Monday, December 11, 2023
HomeentertainmentMovie News'Other People's Children' Review: Virginie Efira Gets Best Career Turn in Rebecca...

'Other People's Children' Review: Virginie Efira Gets Best Career Turn in Rebecca Zlotowski's deft, nuanced drama

On 2020 on Netflix after premiering at Cannes the year before Posted, An easy-going girl is an under-the-radar treat – set in the south of France – times The film is so sweetly tactile and perceptive, it feels like a classic when the end credits start to roll. Writer-director Rebecca Zlotowski returns with a more traditional but equally award-winning work in Venice Competition Other People’s Children (Les enfants des autres) , attests to her talent for infusing familiar recipes with freshness and glamour, cleverness and sensuality.

by the superb Virginie Efira (Benedetta

Anchor ) as a ‘s high school teacher’s bond with her boyfriend’s daughter awakens the intricacies of maternal longings and middle-aged frustrations, and the film has the typical contours of contemporary Parisian romances: handsome hugs, conversations, smoking, wine tasting, casual chic soirees, hugs More set against the backdrop of the gleaming Eiffel Tower and other lovely cities of lights.

Someone else’s child

BOTTOM LINE Wise and successful.

Place: ) Venice Film Festival (competition)
actor:Virginie Efira, Roschy Zem, Chiara Mastroianni, Callie Ferreira Goncalves, Yamée Couture, Henri-Noël Tabary, Victor Lefebvre, Michel Zlotowski
Director/Screenwriter: Rebecca Zlotowski 1 hour43 minute

Despite being quintessentially French, Zlotowski’s touchstone is American : Kramer vs. Kramer and Unmarried Woman are the most obvious influences – Movie vs. Other People’s Children shares its appealing blend of accessibility and sophistication, as well as its convincingly reliable craftsmanship. While undoubtedly her most mainstream endeavor to date – the film doesn’t aspire to Dear Prudence and Grand Central Moody atmosphere and lack of subversive undercurrent of an Easy Girl (as for Planetarium, the less the better) – it was never pipeline universal: Zlotowski shades within the lines here, but there are plenty of Nuance and feel.

likes an easy girl, someone else’s child considers And challenged, women often find themselves pushed into categories where they face pressure to make certain choices or meet certain expectations. Such a thematic interest is what Zlotowski has in common with several other French female filmmakers ——1235009267Mia Hansen-Love, Audrey Diwan and Charline Bourgeois-Tacquet of which – currently dusting off their national films, tackling stale genres with new vigour, tweaking tropes and traditions.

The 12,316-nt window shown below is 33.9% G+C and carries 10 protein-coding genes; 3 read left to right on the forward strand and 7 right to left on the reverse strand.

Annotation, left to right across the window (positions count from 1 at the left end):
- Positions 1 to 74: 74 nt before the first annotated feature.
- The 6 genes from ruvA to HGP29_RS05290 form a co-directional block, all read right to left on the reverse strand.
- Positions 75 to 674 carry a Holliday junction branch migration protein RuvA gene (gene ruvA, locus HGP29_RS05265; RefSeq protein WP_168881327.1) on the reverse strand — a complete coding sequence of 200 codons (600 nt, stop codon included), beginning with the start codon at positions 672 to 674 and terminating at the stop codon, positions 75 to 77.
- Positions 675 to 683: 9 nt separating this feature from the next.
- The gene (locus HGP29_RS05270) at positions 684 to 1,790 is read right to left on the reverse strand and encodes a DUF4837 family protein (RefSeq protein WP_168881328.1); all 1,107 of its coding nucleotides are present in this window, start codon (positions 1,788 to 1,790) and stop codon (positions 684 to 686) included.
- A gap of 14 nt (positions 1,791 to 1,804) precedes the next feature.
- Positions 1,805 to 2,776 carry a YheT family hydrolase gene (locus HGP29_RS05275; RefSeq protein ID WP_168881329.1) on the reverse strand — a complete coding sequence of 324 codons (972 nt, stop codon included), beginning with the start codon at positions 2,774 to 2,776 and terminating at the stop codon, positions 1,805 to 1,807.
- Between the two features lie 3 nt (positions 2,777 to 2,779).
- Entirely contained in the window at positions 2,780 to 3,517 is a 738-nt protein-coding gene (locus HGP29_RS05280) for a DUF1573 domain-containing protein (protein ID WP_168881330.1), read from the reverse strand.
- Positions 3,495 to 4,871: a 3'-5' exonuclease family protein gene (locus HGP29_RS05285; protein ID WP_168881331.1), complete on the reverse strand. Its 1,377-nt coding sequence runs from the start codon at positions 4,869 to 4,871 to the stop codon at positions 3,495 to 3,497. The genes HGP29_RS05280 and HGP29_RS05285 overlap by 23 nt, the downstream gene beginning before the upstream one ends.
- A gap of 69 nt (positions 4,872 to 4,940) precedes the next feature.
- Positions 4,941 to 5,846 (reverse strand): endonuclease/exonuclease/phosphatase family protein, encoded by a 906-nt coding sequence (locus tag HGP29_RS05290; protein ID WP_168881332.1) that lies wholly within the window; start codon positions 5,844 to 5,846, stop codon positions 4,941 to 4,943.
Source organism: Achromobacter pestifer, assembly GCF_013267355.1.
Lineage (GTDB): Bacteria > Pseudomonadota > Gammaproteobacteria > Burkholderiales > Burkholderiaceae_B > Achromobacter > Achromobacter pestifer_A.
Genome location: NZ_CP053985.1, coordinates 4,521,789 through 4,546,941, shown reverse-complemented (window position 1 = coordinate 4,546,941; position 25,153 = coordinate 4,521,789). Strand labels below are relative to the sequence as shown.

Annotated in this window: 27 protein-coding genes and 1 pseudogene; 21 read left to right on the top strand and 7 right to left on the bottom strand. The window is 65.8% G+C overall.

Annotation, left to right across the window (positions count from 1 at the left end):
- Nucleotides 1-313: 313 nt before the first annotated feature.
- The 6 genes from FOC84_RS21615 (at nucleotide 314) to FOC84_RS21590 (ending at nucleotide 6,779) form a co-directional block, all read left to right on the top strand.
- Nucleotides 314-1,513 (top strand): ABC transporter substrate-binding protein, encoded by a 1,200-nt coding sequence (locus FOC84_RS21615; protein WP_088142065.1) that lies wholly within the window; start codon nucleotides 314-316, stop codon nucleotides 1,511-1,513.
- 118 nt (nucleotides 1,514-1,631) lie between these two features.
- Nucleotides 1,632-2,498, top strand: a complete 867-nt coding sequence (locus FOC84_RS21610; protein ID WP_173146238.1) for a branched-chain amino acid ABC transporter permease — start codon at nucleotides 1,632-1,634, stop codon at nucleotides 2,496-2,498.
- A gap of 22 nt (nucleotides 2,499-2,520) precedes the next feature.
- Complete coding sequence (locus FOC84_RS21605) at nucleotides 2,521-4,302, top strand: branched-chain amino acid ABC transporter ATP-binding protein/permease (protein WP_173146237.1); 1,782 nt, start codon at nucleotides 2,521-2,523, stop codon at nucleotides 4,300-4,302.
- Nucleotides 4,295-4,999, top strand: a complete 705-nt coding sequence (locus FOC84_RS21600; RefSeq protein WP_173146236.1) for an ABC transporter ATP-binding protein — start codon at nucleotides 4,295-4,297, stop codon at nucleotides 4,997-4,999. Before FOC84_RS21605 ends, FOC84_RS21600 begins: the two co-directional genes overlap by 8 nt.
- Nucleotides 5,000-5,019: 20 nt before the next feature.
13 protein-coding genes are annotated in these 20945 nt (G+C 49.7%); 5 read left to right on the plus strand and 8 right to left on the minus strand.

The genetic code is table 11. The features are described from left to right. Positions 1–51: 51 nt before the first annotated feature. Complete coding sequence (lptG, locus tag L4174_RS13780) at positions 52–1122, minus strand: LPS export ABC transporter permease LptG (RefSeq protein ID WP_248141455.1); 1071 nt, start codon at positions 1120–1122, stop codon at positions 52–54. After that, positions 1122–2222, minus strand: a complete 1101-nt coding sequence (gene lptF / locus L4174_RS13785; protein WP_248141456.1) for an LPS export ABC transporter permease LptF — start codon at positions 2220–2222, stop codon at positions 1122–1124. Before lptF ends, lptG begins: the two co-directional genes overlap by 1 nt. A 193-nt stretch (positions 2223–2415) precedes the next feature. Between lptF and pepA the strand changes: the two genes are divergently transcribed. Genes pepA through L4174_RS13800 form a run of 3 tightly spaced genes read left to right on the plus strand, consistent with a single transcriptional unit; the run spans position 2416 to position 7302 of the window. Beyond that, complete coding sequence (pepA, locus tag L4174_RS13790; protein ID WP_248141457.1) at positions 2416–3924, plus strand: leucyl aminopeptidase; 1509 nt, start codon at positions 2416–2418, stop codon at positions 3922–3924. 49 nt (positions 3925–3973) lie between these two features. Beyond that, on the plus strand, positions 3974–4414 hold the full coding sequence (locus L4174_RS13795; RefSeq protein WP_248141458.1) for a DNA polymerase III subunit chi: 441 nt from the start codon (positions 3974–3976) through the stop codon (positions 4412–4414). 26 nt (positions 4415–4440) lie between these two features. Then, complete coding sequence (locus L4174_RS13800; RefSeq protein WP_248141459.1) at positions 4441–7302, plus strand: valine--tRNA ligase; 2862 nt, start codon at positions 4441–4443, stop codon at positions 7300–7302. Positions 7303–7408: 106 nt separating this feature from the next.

Let’s save from meeting-cute,Other People’s Children starts with Rachel (Efira) already with Ali (Roschdy Zem) texted Ali (Roschdy Zem), an auto designer she met from the guitar lessons they both took. With the heroine running around the city (using Vivaldi’s Mandolin Concerto in C major is straight Kramer to Kramer quote), an impromptu date with Ali, and a lighthearted joke about Chinese food after Rosh Hashanah with her sister (Yamée Couture) and father (Michel Zlotowski), the opening scene puts the audience in a comforting A modern urban romantic comedy in a visual and narrative setting. In the next minutes, this movie will prove to be better than those Hint harder, wiser, and that classification, would suggest.

Rachel and Ali quickly fall in love with each other. Zlotowski didn’t portray Efira’s nude scene – did I mention it’s a French film? – but kept her cheekiest (no pun intended), most intentional stare at Zem: After spending her first night at Ali’s apartment, Rachel sat in the bathroom watching her new boyfriend take a shower, The camera hovered over him as he froze. “Just admiring you,” Rachel said, not embarrassed. Got it, girl.

The only obstacle to the couple’s happiness comes from 4-year-old daughter Ali’s adorable form of Leila (the delightful natural Callie Ferreira Goncalves) with his ex Alice (Chiara Mastroianni) ,excellent). Ali prefers to keep things simple and separate, but when Rachel insists on seeing Layla – who loves Ali and wants to fully share his life – he agrees. A new family structure emerged, and its participants adapted to modified roles and routines. Rachel gets closer and closer to Lyra, woos her with candy, takes her from judo, and bravely accepts the title “stepmother.” She develops a cordial relationship with Alice and sensitively navigates standard push/pull love and rejection with Lyra. So far, so good.